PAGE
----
I cannot but be gratified not only with the kind feelings & proofs of confidence which your letter conveys but with the prospect of any revival of former intercourse, of which though rare & slight I retain a very pleasing recollection-- Would to God this pleasure had less alloy in it-- I am sadly concerned to find that your literary talents & able & persevering efforts in a good cause have met with a very inadequate reward from the publick & that you are constrained to look to a pension-- I lament this the more because I am sadly afraid its a very precarious resource & very hard to attain & can at any rate be only limited & scanty if obtained at all-- It grieves me to say so much to damp your hopes -- but I am persuaded you are too well aware of the reduction of the funds allotted to pensions of this kind, to mistake a want of power for a want of will or to misconstrue any discouraging expressions I may use into indifference or insensibility to your fair and honorable pretensions-- At least to the immediate request you make I can reply in an unqualified affirmative. Should your name be mentioned before me to my colleagues (& I will add whether it be so mentioned or no) I will say to Ld. Melbourne all I think & feel in favor of bestowing the first pension of the kind at his disposal upon you-- He must know and approve of your history & your works too well, to require my testimony, but I shall not fail to remind him that your claims are three-fold, as a man of letters, a friend in politicks & a sufferer in the cause of Reform. Having said this, it will be unfair to him not to acknowledge that even if he is as sincerely impressed as myself with the propriety & pleasure of complying with your wishes, it may yet be impossible for him to do so-- It would be perhaps equally unfair to you, by not apprizing you beforehand that such difficulties may occur to mislead you with hopes that may never be realized-- I will do all I in propriety can to further your wishes -- but I am not sanguine of success though I do not despair-- In short I will try but I cannot undertake to succeed--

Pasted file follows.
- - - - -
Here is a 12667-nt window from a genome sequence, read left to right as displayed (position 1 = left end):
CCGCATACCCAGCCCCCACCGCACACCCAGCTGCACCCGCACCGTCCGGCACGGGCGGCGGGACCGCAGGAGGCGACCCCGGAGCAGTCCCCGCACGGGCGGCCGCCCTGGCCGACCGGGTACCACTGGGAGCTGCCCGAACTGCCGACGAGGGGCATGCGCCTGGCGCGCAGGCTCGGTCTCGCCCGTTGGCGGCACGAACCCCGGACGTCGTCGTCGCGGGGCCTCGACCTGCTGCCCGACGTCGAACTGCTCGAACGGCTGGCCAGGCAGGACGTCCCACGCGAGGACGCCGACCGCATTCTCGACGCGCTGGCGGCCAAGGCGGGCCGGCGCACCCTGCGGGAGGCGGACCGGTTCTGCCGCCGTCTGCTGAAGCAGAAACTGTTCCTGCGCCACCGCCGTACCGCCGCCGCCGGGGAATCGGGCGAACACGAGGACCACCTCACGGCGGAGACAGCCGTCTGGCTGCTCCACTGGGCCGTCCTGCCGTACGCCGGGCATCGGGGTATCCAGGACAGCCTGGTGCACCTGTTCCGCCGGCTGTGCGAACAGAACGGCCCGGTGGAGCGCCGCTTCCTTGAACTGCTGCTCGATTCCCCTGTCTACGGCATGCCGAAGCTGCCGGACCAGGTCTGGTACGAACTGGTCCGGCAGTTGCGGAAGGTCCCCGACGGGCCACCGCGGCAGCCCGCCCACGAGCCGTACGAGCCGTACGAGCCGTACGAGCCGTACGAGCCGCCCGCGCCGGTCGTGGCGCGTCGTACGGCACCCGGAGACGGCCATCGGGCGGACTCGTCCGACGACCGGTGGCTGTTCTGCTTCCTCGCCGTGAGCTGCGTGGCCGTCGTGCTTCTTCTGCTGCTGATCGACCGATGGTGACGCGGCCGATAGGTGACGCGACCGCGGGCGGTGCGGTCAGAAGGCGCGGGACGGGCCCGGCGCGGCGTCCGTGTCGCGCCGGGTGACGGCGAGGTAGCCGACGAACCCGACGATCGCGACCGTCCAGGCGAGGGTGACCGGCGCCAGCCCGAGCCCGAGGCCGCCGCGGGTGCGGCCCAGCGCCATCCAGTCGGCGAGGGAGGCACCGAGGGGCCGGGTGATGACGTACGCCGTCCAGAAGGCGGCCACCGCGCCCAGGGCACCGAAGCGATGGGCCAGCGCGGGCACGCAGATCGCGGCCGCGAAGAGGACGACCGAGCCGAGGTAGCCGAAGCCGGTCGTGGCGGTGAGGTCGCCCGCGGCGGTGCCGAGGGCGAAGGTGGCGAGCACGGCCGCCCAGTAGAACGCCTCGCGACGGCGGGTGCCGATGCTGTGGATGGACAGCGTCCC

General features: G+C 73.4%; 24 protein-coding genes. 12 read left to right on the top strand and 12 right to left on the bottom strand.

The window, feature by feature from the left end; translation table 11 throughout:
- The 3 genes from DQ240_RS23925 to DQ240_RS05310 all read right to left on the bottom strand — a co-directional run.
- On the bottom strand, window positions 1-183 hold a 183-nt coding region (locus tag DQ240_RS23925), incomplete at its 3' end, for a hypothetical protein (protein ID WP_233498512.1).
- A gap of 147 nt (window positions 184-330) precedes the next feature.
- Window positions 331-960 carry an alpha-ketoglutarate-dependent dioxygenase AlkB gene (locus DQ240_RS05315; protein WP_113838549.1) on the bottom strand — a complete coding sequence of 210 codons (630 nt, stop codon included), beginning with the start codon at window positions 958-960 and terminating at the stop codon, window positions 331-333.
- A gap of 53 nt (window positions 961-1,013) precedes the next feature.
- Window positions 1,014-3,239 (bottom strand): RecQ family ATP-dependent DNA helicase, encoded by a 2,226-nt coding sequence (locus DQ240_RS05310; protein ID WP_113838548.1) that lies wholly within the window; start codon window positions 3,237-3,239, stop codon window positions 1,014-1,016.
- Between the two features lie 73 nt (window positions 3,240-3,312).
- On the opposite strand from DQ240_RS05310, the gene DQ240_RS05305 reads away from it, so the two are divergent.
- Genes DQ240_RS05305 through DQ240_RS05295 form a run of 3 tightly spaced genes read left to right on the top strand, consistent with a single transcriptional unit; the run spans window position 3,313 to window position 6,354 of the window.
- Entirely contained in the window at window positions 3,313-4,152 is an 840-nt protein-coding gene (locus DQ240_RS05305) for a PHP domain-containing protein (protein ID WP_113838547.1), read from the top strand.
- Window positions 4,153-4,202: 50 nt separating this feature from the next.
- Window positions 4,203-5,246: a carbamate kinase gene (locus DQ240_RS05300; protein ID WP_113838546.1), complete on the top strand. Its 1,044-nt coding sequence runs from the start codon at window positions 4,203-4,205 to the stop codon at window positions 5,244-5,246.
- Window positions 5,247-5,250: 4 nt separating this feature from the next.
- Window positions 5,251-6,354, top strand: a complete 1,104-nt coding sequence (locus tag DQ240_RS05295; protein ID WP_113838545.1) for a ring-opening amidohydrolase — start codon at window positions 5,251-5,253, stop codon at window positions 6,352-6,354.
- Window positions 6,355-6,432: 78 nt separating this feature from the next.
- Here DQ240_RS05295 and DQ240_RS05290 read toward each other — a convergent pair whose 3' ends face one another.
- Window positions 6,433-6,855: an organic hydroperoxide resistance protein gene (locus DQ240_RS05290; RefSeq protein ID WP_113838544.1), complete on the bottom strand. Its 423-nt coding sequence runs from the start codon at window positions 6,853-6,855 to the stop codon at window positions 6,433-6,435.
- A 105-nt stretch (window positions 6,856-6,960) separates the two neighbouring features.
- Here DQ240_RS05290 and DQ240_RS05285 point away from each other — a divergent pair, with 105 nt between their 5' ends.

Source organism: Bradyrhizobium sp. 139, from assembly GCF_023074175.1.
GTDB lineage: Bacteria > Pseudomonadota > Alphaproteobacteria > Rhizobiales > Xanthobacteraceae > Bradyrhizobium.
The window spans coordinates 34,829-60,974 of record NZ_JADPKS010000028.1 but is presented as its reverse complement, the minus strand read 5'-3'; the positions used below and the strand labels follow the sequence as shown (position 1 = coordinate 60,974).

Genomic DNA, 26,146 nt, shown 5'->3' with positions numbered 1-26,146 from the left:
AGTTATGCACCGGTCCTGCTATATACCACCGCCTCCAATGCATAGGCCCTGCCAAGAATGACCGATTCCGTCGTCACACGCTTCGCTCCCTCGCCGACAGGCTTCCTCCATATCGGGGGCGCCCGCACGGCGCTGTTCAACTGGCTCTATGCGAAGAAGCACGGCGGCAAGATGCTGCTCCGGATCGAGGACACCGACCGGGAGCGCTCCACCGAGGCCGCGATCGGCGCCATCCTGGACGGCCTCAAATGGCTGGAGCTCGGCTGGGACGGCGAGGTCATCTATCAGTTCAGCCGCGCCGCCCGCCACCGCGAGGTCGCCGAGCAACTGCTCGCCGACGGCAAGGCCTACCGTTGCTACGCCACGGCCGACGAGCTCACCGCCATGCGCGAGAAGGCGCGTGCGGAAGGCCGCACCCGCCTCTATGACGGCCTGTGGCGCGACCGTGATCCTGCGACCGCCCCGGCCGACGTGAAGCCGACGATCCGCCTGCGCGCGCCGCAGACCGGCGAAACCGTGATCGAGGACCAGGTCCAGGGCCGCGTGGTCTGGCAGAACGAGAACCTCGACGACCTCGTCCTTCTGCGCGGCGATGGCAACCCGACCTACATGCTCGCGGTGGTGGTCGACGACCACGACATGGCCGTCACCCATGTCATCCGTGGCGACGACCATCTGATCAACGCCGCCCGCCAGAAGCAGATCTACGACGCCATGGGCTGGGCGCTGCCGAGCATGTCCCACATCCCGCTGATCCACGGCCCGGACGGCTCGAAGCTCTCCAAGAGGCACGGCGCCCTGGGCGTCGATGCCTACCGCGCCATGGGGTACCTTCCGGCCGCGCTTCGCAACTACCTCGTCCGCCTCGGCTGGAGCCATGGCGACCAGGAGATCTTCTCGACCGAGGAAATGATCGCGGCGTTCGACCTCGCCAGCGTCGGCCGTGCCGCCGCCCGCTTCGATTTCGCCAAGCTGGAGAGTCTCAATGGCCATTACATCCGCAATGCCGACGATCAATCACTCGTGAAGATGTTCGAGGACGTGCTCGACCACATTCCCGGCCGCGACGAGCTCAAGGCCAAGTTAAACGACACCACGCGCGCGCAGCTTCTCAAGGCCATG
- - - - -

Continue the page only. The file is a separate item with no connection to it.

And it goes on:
I am Dear Sir
with sincere good wishes &
great regard
your obt. Servt.
Vassall Holland

Carlyle wrote to the author John Sterling on April 12: "By the bye, Jeffrey [i.e., Lord Jeffrey] has taken Hunt's pension in hand: may he prosper in it!"40 Also, John Bowring, a member of parliament, had become interested in Hunt's plight and had become part of the drive to get Hunt a pension from the government. On April 4 he wrote from Paris that he was returning to London the next week and would work "busily" on Hunt's behalf.

Letter 16. Bowring to Hunt.41

Paris   4 April 1836

My dear Sir

I will on my return to England occupy myself busily & cordially in your service. It shall be alone or in cooperation as may appear best. I shall certainly say to others more than I could venture to say to you of your multitudinous claims. My purpose is to be in town by the middle of next week & I shall be glad to see yourself or any friend of yours any morning before 11 oc.

I am my dear Sir
Yours very sincerely
John Bowring

Leigh Hunt Esq.

True to his word, Bowring visited Lord Melbourne only days after returning to England.

Letter 17. Bowring to Hunt.42

My dear Sir

I have to day had a good deal of conversation about you with Lord Melbourne -- who is very favorably disposed. You will be most welcome any morning (I breakfast at 9 oc if you will take tea & toast with me) -- before I go out which is usually about 11 oc

Ever and truly yours
John Bowring
20 Ap! 1836
1 Queen's Cresc. [?]

Leigh Hunt

Lord Melbourne shortly agreed that Hunt should be given a Royal Grant immediately, but Bowring thought that Hunt should discuss with his friends, apparently Carlyle, John Forster, and Talfourd, whether he should accept the sum, since it might jeopardize the awarding of the pension which was under consideration.

Letter 18. Bowring to Hunt.43

House of Commons
11 May 1836

Dear Sir